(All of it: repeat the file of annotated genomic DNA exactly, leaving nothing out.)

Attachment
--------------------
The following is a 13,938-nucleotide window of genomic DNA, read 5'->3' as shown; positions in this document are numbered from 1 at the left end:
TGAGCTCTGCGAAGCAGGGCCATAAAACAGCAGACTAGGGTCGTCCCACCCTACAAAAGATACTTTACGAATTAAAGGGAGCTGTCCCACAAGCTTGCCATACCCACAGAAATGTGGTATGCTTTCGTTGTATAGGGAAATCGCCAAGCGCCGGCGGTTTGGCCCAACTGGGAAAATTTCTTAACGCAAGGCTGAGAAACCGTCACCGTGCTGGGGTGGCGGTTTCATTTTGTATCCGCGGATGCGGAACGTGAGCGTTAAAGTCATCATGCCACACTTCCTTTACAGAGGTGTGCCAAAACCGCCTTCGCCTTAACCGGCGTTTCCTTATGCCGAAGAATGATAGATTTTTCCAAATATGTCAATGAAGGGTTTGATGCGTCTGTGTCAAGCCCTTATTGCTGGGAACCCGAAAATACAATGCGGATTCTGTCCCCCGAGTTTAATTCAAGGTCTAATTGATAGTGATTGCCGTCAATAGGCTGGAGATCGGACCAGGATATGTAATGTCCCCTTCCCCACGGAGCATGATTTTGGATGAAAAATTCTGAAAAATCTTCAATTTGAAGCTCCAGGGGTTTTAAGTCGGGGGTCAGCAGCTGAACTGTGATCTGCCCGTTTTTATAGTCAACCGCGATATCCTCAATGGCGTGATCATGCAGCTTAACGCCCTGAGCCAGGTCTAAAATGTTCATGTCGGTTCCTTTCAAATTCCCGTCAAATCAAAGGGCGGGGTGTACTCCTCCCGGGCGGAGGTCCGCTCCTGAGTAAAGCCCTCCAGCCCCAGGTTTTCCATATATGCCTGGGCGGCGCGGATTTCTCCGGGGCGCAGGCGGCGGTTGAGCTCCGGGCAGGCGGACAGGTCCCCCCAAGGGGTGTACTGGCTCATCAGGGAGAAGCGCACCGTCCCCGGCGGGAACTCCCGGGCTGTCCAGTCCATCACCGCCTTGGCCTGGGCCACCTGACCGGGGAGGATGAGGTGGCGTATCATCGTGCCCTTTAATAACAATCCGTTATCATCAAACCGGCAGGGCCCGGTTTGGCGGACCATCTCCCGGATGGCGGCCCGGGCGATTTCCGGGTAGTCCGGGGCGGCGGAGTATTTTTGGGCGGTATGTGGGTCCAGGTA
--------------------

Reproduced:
The following is a 13,938-nucleotide window of genomic DNA, read 5'->3' as shown; positions in this document are numbered from 1 at the left end:
TGAGCTCTGCGAAGCAGGGCCATAAAACAGCAGACTAGGGTCGTCCCACCCTACAAAAGATACTTTACGAATTAAAGGGAGCTGTCCCACAAGCTTGCCATACCCACAGAAATGTGGTATGCTTTCGTTGTATAGGGAAATCGCCAAGCGCCGGCGGTTTGGCCCAACTGGGAAAATTTCTTAACGCAAGGCTGAGAAACCGTCACCGTGCTGGGGTGGCGGTTTCATTTTGTATCCGCGGATGCGGAACGTGAGCGTTAAAGTCATCATGCCACACTTCCTTTACAGAGGTGTGCCAAAACCGCCTTCGCCTTAACCGGCGTTTCCTTATGCCGAAGAATGATAGATTTTTCCAAATATGTCAATGAAGGGTTTGATGCGTCTGTGTCAAGCCCTTATTGCTGGGAACCCGAAAATACAATGCGGATTCTGTCCCCCGAGTTTAATTCAAGGTCTAATTGATAGTGATTGCCGTCAATAGGCTGGAGATCGGACCAGGATATGTAATGTCCCCTTCCCCACGGAGCATGATTTTGGATGAAAAATTCTGAAAAATCTTCAATTTGAAGCTCCAGGGGTTTTAAGTCGGGGGTCAGCAGCTGAACTGTGATCTGCCCGTTTTTATAGTCAACCGCGATATCCTCAATGGCGTGATCATGCAGCTTAACGCCCTGAGCCAGGTCTAAAATGTTCATGTCGGTTCCTTTCAAATTCCCGTCAAATCAAAGGGCGGGGTGTACTCCTCCCGGGCGGAGGTCCGCTCCTGAGTAAAGCCCTCCAGCCCCAGGTTTTCCATATATGCCTGGGCGGCGCGGATTTCTCCGGGGCGCAGGCGGCGGTTGAGCTCCGGGCAGGCGGACAGGTCCCCCCAAGGGGTGTACTGGCTCATCAGGGAGAAGCGCACCGTCCCCGGCGGGAACTCCCGGGCTGTCCAGTCCATCACCGCCTTGGCCTGGGCCACCTGACCGGGGAGGATGAGGTGGCGTATCATCGTGCCCTTTAATAACAATCCGTTATCATCAAACCGGCAGGGCCCGGTTTGGCGGACCATCTCCCGGATGGCGGCCCGGGCGATTTCCGGGTAGTCCGGGGCGGCGGAGTATTTTTGGGCGGTATGTGGGTCCAGGTA